in the mix

“look at the mix and ratio of those who’ve made it, versus those who’re starting out”
/via Dan Hon

the storm is coming
the storm is coming

Dan Hon is talking about the opportunities for different conversations at conferences like XOXO.

It got me thinking about the people I surround myself with.

I’ve started hacking this a bit with my FivePersonOrbit but I want more. I need more. Especially need to spend more time listening to people who are in the thick of it, vs reading so much from people who “have made it.”

Still hacking and thinking. What would you do?

Healthy Dissent

#1. What is happening in Downtown Las Vegas is wonderful. Having the opportunity to be a the ground floor of building a new community is a once in a lifetime chance. And I am excited to be a part of this, since the first day I sat down the TheBeat coffeehouse and records (literally the first day they opened).

#2. That said, I truly believe that one of the most important ingredients for the healthy development of this downtown project (the business and the community) is more healthy dissent.

I am not suggesting that more naysayers should sit on the sidelines and complain.

I am suggesting that the entire local population should learn the art and craft of healthy dissent. We should all be asking the questions that nag us at the core. And, while not the point of this post, we should step up and become the change we want to see.

So, what are the first steps toward learning the craft of healthy dissent? Heffernan suggests beginning with these five guidelines:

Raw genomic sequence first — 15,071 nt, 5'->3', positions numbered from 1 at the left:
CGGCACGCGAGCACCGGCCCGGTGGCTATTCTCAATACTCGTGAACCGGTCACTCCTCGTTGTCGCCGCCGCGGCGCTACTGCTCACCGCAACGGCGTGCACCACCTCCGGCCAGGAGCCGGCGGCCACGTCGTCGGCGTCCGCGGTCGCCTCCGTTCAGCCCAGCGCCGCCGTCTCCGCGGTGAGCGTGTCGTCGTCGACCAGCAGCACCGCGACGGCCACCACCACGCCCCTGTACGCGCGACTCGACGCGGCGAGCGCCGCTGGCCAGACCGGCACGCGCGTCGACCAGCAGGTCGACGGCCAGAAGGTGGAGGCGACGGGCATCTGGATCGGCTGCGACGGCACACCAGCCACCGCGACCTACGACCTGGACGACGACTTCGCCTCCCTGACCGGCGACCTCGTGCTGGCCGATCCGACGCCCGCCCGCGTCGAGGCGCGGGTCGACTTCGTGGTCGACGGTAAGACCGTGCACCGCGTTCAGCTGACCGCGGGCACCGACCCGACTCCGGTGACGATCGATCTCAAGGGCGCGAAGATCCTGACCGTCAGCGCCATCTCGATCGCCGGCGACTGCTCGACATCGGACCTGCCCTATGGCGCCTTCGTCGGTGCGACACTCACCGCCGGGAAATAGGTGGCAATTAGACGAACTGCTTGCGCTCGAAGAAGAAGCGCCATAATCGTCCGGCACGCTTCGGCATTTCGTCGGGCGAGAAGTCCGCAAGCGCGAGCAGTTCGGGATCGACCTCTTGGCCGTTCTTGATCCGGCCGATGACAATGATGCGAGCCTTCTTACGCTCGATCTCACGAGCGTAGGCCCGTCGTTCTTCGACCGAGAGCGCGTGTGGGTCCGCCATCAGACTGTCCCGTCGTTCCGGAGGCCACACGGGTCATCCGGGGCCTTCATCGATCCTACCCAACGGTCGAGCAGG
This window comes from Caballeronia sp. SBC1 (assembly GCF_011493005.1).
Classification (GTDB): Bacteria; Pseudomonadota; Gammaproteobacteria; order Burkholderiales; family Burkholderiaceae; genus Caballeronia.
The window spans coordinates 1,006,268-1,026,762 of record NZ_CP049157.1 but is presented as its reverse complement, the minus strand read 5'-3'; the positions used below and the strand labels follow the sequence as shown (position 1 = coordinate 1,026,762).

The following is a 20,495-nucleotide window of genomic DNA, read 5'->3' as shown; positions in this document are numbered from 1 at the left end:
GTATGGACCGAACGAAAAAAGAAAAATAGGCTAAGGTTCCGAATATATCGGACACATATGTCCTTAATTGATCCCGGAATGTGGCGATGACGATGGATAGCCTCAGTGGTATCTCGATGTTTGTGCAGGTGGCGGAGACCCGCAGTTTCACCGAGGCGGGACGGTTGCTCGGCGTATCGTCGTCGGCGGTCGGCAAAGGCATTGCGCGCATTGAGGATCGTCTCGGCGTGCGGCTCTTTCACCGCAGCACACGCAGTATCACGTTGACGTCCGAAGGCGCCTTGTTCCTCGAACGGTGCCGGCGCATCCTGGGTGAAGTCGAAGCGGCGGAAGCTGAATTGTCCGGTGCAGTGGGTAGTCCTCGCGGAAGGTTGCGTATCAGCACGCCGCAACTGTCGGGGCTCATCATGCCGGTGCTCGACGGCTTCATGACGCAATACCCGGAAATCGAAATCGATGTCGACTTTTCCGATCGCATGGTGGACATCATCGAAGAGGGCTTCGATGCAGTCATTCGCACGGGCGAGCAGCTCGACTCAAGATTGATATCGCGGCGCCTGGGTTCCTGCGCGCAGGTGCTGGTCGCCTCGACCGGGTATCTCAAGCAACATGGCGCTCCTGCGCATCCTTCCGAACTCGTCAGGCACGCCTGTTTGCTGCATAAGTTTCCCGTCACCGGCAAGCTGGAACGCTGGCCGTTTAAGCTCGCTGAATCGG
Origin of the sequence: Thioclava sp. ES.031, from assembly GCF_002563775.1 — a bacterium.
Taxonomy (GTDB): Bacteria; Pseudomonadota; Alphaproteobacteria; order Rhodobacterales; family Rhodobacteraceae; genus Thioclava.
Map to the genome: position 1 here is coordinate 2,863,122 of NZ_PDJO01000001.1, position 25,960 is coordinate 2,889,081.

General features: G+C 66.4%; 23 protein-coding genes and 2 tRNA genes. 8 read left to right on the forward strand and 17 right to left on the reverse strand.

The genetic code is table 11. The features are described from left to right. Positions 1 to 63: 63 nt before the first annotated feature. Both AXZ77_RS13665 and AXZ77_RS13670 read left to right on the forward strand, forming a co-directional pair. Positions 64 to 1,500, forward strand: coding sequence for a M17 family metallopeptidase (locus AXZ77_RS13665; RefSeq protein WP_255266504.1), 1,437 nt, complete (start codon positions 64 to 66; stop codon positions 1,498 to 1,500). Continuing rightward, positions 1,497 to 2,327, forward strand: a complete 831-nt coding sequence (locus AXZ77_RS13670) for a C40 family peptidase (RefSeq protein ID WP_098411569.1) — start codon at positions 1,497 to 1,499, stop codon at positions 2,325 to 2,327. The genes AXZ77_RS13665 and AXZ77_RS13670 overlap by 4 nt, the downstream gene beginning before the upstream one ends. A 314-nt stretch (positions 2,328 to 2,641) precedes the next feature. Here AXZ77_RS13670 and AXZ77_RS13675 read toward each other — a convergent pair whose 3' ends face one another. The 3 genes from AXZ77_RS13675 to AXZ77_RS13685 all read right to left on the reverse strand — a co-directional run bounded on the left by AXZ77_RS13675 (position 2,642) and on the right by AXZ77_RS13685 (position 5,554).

1. Appoint a devil’s advocate.
  2. Find allies.
  3. Listen for what is NOT being said.
  4. Imagine you cannot do what you all want to do.
  5. After a decision is made, declare a cooling off period.

What about you? Are you willing or interested in discussing ways (or define other tactics) to implement this framework in our city?

Experiment: Share your Fear

I was wondering if you would help me out with a little experiment? I want you to share your fear with me.


Pause for a few seconds, and take a few slow breaths. Just long enough to really notice them, and to let the buzz in your head from being in a consumption mode fade into silence. Then, think about what you’re most afraid of right now. You probably already have a name for it… a shorthand way of describing to yourself what it is. But, don’t just say the name. Think about what it is and what it feels like.

Now, if you’re willing, would you please send me an email describing your fear? I don’t want to know your simple name for the fear, but rather a description of what you are afraid of, or why it causes you fear.

No one will read this except for me, and I will write you back.

Thank you.

There is no excuse for addressing me as, “Hi {$firstname}”

Hi {$firstName},

It was a pleasure connecting with you at [event] in San Francisco. We appreciated the chance to talk with you about your IT environment and our services for IT professionals.

Fortunately, this was not an e-mail service provider (ESP). That would have been really embarrassing. Pretty sure they didn’t even talk to me about my ‘IT environment’ OR their services. There is never an excuse for making this kind of mistake.

1. But, we are a huge company, so scaling is an issue.
Fine, then you have two options. If you’re that huge, you can hire a few more people to treat your people correctly. Or, stop pretending to know me by my {$firstName}. You think I can’t tell you don’t know me? Pretending to is not going to impress me.

2. But, it is the software’s fault.
I’m sorry, but who bought the software? Hopefully you did. Which means, the only correct response is, ‘I bought the software and I didn’t learn how to use it, and I made the mistake.’ Or, I’m willing to bet you didn’t even pay for it. You probably outsourced this to some agency or consultant. Again, your fault for outsourcing the most important part of your business–talking to your customers and potential customers–to someone else.